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15. 05. 12. - 16:20

Sickness surge causes AUA cancellations

Passengers are finally feeling the full impact of the emerging labour conflict at Austrian Airlines (AUA).

Twenty-four flights had to be cancelled and hundreds of bookings changed at the weekend. European connections and long-distance flights to destinations in the Arabian region and Asia were affected. The Viennese carrier was forced to act as several pilots reported themselves as being sick. AUA officials did not disclose how many employees were unfit to fly.

A spokesman for the company said further problems were unlikely. He claimed AUA would be able to cope with similar situations in the future. The AUA official explained that dozens of pilots were currently sitting various flight training courses. They would soon be available for full-time work, he said, adding that those Tyrolean Airways pilots who were doing short-time at the moment could work longer too.

The AUA board’s decision to change AUA employees’ contracts – a step which means that wages will drop by around 25 per cent – could be the root of the series of cancellations. The reform will come into effect on 1 July unless executive board and works council find an alternative solution in the coming weeks. The new contracts of pilots will be similar to the ones of pilots at Tyrolean Airways, an AUA Group affiliate.

AUA CEO Jaan Albrecht is confident about slashing AUA’s annual costs by 220 Euros by pressing on with the contract reform. Works committee leaders have vehemently denied that the cases of sickness had to do with the battle about salary cuts and unpaid additional working hours. Last weekend’s cancellations confronted AUA with extra costs of around 500 million Euros, according to unconfirmed reports published today (Tues).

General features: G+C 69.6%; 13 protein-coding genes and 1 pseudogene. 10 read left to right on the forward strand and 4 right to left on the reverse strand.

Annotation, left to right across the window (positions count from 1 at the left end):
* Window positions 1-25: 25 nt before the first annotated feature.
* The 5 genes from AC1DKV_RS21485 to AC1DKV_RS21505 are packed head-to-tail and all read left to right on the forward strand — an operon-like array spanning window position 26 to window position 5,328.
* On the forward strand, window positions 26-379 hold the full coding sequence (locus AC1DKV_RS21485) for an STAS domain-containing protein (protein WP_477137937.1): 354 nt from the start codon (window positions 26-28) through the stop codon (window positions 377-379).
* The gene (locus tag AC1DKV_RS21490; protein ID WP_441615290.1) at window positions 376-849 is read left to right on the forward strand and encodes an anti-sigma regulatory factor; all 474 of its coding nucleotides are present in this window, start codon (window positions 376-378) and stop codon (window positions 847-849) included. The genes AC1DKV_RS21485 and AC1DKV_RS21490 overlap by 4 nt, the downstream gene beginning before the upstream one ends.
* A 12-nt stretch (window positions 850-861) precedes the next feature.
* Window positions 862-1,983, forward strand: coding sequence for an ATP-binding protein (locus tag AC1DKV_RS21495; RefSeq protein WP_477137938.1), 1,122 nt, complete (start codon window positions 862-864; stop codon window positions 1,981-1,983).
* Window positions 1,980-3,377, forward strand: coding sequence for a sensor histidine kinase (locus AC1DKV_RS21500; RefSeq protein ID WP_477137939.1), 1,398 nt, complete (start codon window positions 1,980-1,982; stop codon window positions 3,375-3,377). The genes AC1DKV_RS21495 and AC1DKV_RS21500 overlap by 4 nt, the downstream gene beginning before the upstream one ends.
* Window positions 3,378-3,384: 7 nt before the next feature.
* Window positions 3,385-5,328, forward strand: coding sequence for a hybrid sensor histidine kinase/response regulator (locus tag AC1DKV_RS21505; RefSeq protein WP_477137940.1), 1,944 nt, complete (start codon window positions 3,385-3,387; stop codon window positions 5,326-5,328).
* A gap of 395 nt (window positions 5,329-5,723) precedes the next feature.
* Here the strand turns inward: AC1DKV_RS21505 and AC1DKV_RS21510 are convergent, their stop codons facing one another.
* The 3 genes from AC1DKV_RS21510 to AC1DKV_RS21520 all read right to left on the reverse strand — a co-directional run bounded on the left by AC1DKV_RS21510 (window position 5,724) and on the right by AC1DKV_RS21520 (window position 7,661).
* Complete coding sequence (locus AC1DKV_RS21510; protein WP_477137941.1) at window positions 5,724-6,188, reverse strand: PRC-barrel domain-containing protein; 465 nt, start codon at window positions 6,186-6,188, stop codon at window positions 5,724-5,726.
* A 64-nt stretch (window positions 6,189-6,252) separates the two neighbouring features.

AUA was acquired by German aviation industry giant Lufthansa in 2009. The Vienna-based carrier – which is headed by Albrecht since November 2011 – suffered a loss of one billion Euros in the past 10 years. AUA managed to increase its passenger number by 3.4 per cent from 2010 to 2011 when more than 11 million people booked AUA flights.

The firm decided to implement an increase of ticket prices only a few weeks ago. Tourism experts and business travelling analysts think that this move and the weekend’s occurrences could lead to a passenger decrease in the coming weeks. Research shows that more and more Austrian holidaymakers are booking their journeys at last minute to react to weather developments and prices – a trend budget carriers and domestic holiday destinations are benefiting from.

AUA’s key low-cost rival Air Berlin is in financial turmoil as well. But the Berlin-based company succeeds regarding customer figures. The carrier counted 35 million passengers in 2011. At the same time, Air Berlin had to digest losses of 272 million Euros. Air Berlin CEO Hartmut Mehdorn warned that all departments of Air Berlin must brace for cutbacks in the coming months. He made clear that staff at subsidiary company FlyNiki would be affected by the austerity initiative as well.

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